How Safe Injection Sites Work

Intravenous drug user

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Although they aren't yet legal in the U.S., about 100 safe injection sites—controlled healthcare settings where users of illegal substances, with supervision, can inject drugs they’ve brought to the site and receive related services—are now operating in a number of countries. The services offered may include healthcare, counseling, and/or referral to social services and drug abuse treatment.

Safe injection sites are also known as drug consumption rooms (DCRs), safe injection rooms, and supervised injection sites, facilities, or centers.

Do Safe Injection Sites Really Help?

As you may imagine, the idea of "safe injection" for users of illegal drugs is controversial, particularly in the U.S. Many people question whether this is the right approach to tackling the problem of drug use in American communities.

In fact, resistance to such an approach has existed in the U.S for a long time. As a result, it was only in 2009 that the federal government withdrew its ban on federal funding for needle exchanges.

Nevertheless, an impressive body of research, going back a number of years, has shown that safe injection sites offer important benefits to the community:

  • Decreased spread of HIV and hepatitis C
  • Fewer drug-overdose deaths and hospitalizations
  • Improved understanding among users of addiction’s causes and treatment
  • Reduced street crime and litter, such as discarded syringes and other drug-use paraphernalia
  • Increased probability that users will enter detox program or seek addiction treatment

What Efforts to Help Illegal Drugs Users Exist in the U.S. Now?

Increased national recognition of drug addiction as a public health problem has led to growing acceptance of “harm reduction,” a non-punishing approach to the situation. Harm reduction is based on the belief that, if injection of illegal drugs cannot yet be entirely prevented, it’s at least possible to limit some of its negative impact on users and their communities.

Steps are being taken all around the country to reduce the harm from illegal drug use. They include:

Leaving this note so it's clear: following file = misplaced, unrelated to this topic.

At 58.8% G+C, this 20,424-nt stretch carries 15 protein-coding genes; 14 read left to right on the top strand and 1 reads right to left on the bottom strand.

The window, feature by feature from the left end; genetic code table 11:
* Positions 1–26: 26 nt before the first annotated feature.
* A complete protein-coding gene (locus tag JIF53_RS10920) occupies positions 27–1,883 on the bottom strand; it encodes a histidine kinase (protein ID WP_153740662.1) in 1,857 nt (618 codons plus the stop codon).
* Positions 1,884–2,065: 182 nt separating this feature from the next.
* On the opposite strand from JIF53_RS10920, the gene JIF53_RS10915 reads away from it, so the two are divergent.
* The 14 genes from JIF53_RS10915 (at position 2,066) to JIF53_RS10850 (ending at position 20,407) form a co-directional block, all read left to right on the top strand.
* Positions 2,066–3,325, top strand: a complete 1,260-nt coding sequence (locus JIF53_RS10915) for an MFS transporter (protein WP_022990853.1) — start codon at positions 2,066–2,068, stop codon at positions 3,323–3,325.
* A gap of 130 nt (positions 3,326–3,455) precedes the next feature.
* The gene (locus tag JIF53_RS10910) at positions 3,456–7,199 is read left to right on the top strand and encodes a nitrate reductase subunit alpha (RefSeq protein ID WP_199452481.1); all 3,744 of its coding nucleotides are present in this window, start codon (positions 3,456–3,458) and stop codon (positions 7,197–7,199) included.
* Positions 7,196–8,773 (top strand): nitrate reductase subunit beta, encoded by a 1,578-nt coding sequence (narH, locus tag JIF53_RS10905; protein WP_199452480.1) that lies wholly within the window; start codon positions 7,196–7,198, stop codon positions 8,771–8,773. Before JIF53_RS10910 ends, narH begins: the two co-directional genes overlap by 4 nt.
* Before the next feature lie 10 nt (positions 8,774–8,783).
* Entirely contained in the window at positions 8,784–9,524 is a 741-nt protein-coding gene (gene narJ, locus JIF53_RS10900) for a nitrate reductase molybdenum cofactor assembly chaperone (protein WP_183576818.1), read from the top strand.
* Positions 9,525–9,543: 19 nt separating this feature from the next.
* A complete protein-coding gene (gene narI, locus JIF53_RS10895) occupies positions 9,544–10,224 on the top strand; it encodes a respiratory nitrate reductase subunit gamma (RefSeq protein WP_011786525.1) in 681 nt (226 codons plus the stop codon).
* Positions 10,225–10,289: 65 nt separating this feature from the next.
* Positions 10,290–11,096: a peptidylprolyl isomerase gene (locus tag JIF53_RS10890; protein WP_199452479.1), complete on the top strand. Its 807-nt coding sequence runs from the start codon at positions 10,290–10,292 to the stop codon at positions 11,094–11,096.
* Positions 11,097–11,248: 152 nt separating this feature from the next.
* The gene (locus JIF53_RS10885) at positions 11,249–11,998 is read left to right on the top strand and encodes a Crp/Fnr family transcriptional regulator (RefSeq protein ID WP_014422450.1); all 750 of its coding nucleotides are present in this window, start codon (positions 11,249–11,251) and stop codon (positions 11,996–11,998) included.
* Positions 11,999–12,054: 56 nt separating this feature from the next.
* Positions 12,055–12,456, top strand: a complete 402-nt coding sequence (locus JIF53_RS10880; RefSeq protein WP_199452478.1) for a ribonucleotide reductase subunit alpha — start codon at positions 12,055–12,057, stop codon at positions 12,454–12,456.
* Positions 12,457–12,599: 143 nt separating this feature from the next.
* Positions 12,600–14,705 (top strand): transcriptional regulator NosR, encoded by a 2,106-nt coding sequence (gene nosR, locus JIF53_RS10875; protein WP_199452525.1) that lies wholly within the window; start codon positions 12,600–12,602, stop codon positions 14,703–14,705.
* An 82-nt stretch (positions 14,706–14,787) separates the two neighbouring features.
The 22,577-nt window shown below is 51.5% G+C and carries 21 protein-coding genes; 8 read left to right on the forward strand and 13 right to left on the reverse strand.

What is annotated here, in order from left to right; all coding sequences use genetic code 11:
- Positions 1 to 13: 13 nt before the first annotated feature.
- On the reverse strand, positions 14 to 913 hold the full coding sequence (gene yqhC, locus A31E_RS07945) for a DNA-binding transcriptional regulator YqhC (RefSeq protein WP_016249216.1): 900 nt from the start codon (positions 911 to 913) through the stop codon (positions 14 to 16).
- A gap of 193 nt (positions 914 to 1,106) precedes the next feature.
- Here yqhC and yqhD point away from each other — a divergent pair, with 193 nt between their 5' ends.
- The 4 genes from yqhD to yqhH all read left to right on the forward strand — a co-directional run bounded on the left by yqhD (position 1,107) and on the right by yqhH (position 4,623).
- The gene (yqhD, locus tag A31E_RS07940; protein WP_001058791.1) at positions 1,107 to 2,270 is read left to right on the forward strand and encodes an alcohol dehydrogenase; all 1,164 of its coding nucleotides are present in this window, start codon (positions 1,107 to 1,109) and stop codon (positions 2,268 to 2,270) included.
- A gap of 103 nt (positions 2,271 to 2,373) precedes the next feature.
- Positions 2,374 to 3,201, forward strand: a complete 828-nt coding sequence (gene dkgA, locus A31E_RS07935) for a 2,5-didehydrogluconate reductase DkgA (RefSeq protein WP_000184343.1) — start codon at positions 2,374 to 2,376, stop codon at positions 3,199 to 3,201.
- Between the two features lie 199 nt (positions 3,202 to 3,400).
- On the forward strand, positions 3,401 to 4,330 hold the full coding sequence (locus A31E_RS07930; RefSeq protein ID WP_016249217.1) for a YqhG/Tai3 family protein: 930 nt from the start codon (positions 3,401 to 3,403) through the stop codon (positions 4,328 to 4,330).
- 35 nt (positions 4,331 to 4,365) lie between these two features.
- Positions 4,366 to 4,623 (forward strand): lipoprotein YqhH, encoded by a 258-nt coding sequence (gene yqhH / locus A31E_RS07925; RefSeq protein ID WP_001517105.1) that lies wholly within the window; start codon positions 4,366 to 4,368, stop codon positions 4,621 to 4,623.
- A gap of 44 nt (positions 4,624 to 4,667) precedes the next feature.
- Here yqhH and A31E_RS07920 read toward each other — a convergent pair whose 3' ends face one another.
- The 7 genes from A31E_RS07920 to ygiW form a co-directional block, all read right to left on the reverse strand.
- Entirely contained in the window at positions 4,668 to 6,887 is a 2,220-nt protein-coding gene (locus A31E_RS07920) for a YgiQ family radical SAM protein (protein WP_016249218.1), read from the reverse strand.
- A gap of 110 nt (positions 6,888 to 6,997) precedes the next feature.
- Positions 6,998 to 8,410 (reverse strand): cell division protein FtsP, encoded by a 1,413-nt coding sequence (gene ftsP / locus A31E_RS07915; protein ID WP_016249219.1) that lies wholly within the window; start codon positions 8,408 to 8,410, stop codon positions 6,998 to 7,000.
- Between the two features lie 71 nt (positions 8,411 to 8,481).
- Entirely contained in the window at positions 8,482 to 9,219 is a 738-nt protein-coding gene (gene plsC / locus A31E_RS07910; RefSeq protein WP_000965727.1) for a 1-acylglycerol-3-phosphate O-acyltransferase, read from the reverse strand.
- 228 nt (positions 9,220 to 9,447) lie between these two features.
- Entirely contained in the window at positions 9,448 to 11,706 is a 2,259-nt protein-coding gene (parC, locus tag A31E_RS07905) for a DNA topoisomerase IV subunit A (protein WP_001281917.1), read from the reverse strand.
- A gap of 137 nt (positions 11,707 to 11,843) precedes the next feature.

• Establishment of needle exchanges, which provide drug users access to sterile needles and syringes at no cost and safely dispose of used needles and syringes
  • Wider distribution of Narcan, a drug that reverses overdoses, to users and public health and safety personnel: More than 100 Narcan programs are currently operating, with legal protection for those who prescribe or use the drug, in 30 states
  • Bathrooms in some social service agencies that are stocked with clean syringes, Narcan, and other aids for safe drug injection
  • Medication-assisted therapy, which is the use of medications (Buprenorphine, Methadone, and Naltrexone) in combination with counseling and behavioral therapies

Will Safe Injection Sites Come to the U.S.?

Whether safe injection sites will appear anytime soon in the U.S. is open to question. The continued public debate makes it uncertain if drug injection sites will become established in the U.S. In the meantime, healthcare professionals will continue to observe the effects of these programs in places where they are operating, with an eye to whether and how they may benefit society in years to come.

6 Sources
Verywell Mind uses only high-quality sources, including peer-reviewed studies, to support the facts within our articles. Read our editorial process to learn more about how we fact-check and keep our content accurate, reliable, and trustworthy.
  1. Schwartzapfel B. Is the U.S. Ready for Safe Injection Rooms. The Marshall Project.

  2. Pinkerton SD. How many HIV infections are prevented by Vancouver Canada's supervised injection facility?. Int J Drug Policy. 2011;22(3):179-83. doi:10.1016/j.drugpo.2011.03.003

  3. Marshall BD, Milloy MJ, Wood E, Montaner JS, Kerr T. Reduction in overdose mortality after the opening of North America's first medically supervised safer injecting facility: a retrospective population-based study. Lancet. 2011;377(9775):1429-37. doi:10.1016/S0140-6736(10)62353-7

  4. Potier C, Laprévote V, Dubois-Arber F, Cottencin O, Rolland B. Supervised injection services: what has been demonstrated? A systematic literature review. Drug Alcohol Depend. 2014;145:48-68.  doi:10.1016/j.drugalcdep.2014.10.012

  5. Kennedy MC, Karamouzian M, Kerr T. Public health and public order outcomes associated with supervised drug consumption facilities: a systematic reviewCurr HIV/AIDS Rep. 14;161–183:2017. doi:10.1007/s11904-017-0363-y

  6. Dave Purchase Project. Pioneering harm-reduction strategies since 1988.

By Elizabeth Hartney, BSc, MSc, MA, PhD
Elizabeth Hartney, BSc, MSc, MA, PhD is a psychologist, professor, and Director of the Centre for Health Leadership and Research at Royal Roads University, Canada.